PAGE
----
Sunday against the New Orleans Saints, Kansas City Chiefs wide receiver Dexter McCluster suffered what appeared to be a serious elbow injury, which means backup running back Peyton Hills could see an increased workload as a result.
The Chiefs have had some early struggles, to say the least, and the loss of a serious threat in the passing game is nothing but more bad news.
Let's examine how the freak injury to McCluster will impact the offense and, more importantly, running back Peyton Hillis.
Back to the Running Game
With McCluster out, receiver Steve Breaston will move to the slot and Jonathan Baldwin will see an increased workload.
The problem with this strategy is neither receiver has been an effective option for the offense.
Both Breaston and Baldwin have not combined for double-digit catches this season and together hardly have more than 100 yards combined.
This is not to say that other players cannot step up in McCluster's absence, but they have not shown enough yet to be relied upon to win games. This means there will be more of a focus on the running game for Kansas City in the coming weeks.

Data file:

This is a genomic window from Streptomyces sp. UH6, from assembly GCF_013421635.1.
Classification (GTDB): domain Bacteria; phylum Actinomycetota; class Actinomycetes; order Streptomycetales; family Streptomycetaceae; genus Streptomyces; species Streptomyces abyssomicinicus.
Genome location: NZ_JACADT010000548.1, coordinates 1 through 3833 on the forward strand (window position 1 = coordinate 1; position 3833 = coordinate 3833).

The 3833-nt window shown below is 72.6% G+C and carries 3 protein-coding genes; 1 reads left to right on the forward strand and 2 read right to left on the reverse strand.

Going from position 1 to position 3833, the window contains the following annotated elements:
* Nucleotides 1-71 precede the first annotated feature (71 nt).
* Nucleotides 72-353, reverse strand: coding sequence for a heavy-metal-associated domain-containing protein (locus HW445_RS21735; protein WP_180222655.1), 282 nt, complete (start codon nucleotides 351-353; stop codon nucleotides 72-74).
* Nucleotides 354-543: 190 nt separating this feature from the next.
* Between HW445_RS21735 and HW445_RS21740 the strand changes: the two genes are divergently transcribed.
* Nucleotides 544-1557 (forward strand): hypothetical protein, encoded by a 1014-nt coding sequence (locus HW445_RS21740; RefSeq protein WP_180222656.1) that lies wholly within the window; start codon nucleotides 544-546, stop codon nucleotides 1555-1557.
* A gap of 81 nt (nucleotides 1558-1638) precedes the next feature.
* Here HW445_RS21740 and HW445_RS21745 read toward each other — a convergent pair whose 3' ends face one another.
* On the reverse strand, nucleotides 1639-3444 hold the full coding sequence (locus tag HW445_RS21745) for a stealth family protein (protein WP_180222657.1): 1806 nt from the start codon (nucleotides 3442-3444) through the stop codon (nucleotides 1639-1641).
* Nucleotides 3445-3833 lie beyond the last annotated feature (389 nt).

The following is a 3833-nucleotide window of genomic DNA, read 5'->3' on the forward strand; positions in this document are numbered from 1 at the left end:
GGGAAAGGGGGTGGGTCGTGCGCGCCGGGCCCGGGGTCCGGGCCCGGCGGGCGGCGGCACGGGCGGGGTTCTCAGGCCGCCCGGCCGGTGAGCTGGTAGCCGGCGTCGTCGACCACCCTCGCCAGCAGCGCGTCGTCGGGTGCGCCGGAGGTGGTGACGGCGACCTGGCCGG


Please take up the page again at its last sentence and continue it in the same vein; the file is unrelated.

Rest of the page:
Jamaal Charles' Health
Two years ago Charles was one of the best running back in the game, rushing for 1,467 yards, but he seriously injured his knee early last season.
The potential for Charles to still be one of the best is there. In the same game McCluster was hurt, Charles was well on his way to rushing for more than 200 yards on more than 20 carries.
For Charles to stay healthy, he is not going to be able to handle the load on his own. Fifteen carries a game is a safer bet for Charles to remain healthy.
In the past, Charles has been his best when sharing the load with a power back, which is where Hillis is so useful. Reducing Charles' carries will preserve his health and boost Hillis' value.
With McCluster out of the way and Charles on a pitch count to keep him healthy for an entire season, Hillis should now see in the neighborhood of 150 carries.
While Charles carries the majority of the load, Hillis can be effective in a spot role, carrying the ball in short-yardage situations and on the goal line.
If Charles and the passing game are effective, it is not unreasonable to think that Hillis could hit right around the same numbers he did a season ago.
Projected Stats: 155 attempts, 550 yards, six touchdowns